As the pandemic abruptly turned life upside down around the world, roughly a million public school kids in NYC were thrust into a wildly inconsistent learning environment, with repeated openings and closings of school buildings and systemwide shifts to online learning as COVID-19 rates surge.,While education officials promise to reopen schools this fall for full-time learning again, many New York City parents and students are calling for more than academic recovery, but a reckoning with the disrupted school system’s mental health toll on kids.,A Year Of Anxiety And Turmoil In the short term after Mayor Bill de Blasio announced that public school buildings were closing on March 16th, 2020 and students were shifting to remote learning, some kids said they initially celebrated a break from school.,Disparate Impacts For New York City’s public school system, whose enrollment is 41% Latino, 26% Black, 16% Asian and 15% white, the deadly toll of the pandemic has been acutely felt: “During the first five months of the pandemic, an estimated 4,200 of 4 million children in the state lost a parent or caregiver to coronavirus, a rate of more than one out of every 1,000, according to a report by the United Hospital Fund and Boston Consulting Group released at the end of September,” with more than half of those affected children residents of the Bronx, Brooklyn or Queens, according to Gotham Gazette, which reported the pandemic has disportionately taken parents away from Black and Hispanic families: 1 out of every 600 Black children, and 1 out of every 700 Hispanic children have lost a parent or caregiver, compared to 1 out of 1,400 Asian children and 1 out of 1,500 white children in New York.,The public school student population is also primarily low-income, a point which was hammered home last spring when the city Department of Education had to scramble to outfit hundreds of thousands of families with devices for remote learning.
Sadly, many of us do not feel safe in Cambridge, and it is important to know where we can seek support, should we experience sexual misconduct of any kind.,The Tab has put together a list of resources to raise awareness of ways in which we can seek support or help friends who’ve experienced harassment or assault, to help you best support your welfare and find support should you experience sexual misconduct.,The university has a Sexual Assault and Harassment Adviser (SAHA), who you can arrange an appointment with to talk through your feelings and find further sources of support.,Navigating Cambridge University as a survivor of sexual misconduct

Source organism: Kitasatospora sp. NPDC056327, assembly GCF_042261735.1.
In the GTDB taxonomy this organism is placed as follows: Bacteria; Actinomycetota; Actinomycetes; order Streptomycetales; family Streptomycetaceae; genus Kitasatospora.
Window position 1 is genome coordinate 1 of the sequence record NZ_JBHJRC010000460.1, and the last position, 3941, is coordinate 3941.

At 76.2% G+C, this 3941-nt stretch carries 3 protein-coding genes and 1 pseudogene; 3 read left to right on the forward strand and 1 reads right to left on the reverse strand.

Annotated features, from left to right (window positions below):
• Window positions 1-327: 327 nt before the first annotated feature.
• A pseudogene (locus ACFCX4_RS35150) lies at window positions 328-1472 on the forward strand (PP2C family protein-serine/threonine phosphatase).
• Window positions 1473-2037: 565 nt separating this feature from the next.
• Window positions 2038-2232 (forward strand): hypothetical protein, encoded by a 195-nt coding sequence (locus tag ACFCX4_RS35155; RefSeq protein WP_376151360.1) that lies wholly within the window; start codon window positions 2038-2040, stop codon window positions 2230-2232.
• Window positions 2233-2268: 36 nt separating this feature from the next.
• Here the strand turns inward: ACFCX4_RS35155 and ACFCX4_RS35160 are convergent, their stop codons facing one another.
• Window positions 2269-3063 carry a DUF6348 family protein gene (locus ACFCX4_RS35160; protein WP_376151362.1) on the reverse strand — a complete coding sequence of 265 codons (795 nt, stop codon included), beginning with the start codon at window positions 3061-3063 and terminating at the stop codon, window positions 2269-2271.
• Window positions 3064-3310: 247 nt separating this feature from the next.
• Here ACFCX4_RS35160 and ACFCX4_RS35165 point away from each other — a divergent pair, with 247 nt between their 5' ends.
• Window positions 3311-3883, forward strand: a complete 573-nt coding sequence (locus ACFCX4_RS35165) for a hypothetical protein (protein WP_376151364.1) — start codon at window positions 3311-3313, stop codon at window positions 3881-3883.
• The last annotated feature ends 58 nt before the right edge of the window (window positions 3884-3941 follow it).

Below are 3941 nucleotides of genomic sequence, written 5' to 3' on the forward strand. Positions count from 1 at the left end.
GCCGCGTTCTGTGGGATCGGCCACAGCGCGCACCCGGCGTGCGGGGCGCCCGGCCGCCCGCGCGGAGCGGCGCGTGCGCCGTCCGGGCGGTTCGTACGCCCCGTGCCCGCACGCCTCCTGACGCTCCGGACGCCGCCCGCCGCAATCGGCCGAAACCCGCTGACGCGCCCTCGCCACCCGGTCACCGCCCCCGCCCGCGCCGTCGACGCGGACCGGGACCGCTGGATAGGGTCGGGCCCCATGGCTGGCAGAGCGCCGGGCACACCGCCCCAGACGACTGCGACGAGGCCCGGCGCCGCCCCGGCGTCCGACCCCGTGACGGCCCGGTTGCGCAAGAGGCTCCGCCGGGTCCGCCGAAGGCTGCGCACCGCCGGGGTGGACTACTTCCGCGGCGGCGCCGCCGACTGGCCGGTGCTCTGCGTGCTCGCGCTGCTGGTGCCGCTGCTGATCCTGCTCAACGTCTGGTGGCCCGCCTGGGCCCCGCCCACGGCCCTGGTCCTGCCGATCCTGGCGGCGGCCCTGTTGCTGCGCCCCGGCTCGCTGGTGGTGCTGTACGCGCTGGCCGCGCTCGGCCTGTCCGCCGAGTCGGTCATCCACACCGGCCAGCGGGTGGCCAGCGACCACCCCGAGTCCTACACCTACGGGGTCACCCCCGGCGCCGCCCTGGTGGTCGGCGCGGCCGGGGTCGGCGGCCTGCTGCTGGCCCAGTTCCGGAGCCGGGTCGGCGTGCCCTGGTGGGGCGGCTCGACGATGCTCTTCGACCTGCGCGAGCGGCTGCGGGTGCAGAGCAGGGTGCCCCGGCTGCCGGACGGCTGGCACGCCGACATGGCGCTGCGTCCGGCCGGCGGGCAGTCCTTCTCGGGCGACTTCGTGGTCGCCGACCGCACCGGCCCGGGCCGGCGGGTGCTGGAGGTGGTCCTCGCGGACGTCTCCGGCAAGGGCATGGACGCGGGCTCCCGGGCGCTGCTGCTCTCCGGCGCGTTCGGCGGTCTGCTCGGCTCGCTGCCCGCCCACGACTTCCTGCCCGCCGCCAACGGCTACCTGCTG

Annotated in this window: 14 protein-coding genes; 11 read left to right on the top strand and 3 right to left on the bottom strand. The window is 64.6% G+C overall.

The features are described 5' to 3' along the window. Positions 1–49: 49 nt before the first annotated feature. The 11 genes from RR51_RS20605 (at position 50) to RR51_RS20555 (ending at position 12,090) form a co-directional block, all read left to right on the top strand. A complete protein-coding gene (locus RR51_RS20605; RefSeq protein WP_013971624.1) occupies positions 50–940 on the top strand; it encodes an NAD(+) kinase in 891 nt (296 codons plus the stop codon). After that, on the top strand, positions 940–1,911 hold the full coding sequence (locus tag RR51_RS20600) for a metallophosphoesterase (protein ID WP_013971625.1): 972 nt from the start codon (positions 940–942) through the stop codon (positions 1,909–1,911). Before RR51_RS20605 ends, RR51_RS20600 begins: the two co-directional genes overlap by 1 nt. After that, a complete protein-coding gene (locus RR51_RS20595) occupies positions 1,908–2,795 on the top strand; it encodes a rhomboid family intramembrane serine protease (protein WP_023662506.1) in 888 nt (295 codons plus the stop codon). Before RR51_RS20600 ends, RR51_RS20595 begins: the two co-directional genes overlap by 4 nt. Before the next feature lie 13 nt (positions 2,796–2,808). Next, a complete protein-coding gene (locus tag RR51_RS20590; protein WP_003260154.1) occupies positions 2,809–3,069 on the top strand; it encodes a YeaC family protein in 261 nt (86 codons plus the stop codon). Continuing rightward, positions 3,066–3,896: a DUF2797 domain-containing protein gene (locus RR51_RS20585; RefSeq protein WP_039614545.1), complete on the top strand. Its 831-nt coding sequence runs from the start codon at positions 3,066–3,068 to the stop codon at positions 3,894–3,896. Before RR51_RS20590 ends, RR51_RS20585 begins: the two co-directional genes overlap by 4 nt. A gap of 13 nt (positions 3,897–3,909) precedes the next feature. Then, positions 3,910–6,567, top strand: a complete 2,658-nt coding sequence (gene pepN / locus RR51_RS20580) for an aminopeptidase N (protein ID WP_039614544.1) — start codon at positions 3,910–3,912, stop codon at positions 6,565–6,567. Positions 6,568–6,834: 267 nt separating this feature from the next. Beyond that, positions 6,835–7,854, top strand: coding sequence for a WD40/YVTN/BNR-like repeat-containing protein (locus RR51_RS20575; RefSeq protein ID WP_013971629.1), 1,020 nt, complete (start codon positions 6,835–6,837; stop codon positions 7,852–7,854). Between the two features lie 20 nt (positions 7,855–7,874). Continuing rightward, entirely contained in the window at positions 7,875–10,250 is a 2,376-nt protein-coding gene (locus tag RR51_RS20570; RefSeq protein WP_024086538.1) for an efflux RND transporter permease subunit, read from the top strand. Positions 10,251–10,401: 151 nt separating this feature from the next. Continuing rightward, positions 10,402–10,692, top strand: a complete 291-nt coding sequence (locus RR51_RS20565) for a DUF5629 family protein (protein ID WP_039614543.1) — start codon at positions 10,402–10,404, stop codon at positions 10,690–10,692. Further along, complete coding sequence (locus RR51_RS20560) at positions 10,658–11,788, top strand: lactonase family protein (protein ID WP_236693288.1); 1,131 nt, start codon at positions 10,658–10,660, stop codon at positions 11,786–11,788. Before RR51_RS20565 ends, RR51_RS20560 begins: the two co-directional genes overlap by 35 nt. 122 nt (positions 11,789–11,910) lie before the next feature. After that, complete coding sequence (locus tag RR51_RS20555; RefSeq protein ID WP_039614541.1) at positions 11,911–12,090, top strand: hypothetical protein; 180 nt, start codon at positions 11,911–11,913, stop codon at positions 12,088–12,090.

However you respond to your experience of sexual misconduct, your response is valid: there is no right or wrong way to react.,Firstly, you can access counselling services free of charge both through the university or your college, and there are also support groups for people who have experienced sexual misconduct.
ESSEX, CT — Shortly after The Black Seal Restuarant in downtown Essex re-opened and Deep River Roasters Coffee opened in Centerbrook for the first time, both businesses announced, via Facebook posts, Tuesday, March 16, that their doors are closed for now, due to possible Covid-19 exposure.,Deep River Roasters wrote to friends and customers that, "...due to a positive case of Covid-19 in our school community, members of our family have been quarantined.",They will reopen once everyone in the family gets negative Covid-19 tests back.,The Black Seal, following the CDC guidelines, is also taking health and safety precautions and posted that the restaurant will be closed March 16, through March 18, "to conduct a deep clean.",This is the same day that Governor Ned Lamont will roll back Covid-19 restrictions, including allowing restaurants to operate at full capacity, lessening rules on entertainment and sports venues and lifting the travel ban.
YOUNGSTOWN — The Youngstown State University Office of Diversity, Equity and Inclusion presents the Men of Color Summit Feb. 26 and 27.,The keynote speaker on Feb. 26 is Richard B. Marks Jr., the director of the Cross-Cultural Center and Center for Global Citizenship at Saint Louis University.,Marks is a past chair of the Pan African Network in Association of College Personnel Association, an active member of 100 Black Men of Metropolitan of Saint Louis, board member of YMCA – Monsanto in Saint Louis, past vice president / charter member of National Panhellenic Council of Orange County, and a lifetime member of Kappa Alpha Psi Fraternity Inc.,Giving the keynote on Feb. 27 is Nathan Stephens, a master’s-level social worker and Ph.D. candidate in Educational Leadership and Policy Analysis at the University of Missouri.,Before becoming an assistant professor in social work at Illinois State University, Stephens created the Mizzou Black Men’s Initiative and worked with black male collegians at several institutions and the African American Male Institute by Leadershape.
WASHINGTON — Potential threats and leads are pouring in to law enforcement agencies nationwide after the insurrection at the U.S. Capitol.,Investigators are combing through a mountain of online posts, street surveillance and other intelligence, including information that suggests mobs could try to storm the Capitol again and threats to kill some members of Congress.,A day before the deadly attack on the Capitol, the FBI sent an intelligence bulletin warning of potential violence to other agencies, including the Capitol Police.,Mike Koval, who retired in 2019 as the police chief in Madison, Wisconsin, said his state’s two fusion centers have technology and resources that go far beyond those of a single local police department.,That could be why Capitol police were so unprepared, compared with the much more aggressive law enforcement response to last summer’s protests following the death of George Floyd and other Black men killed by law enforcement.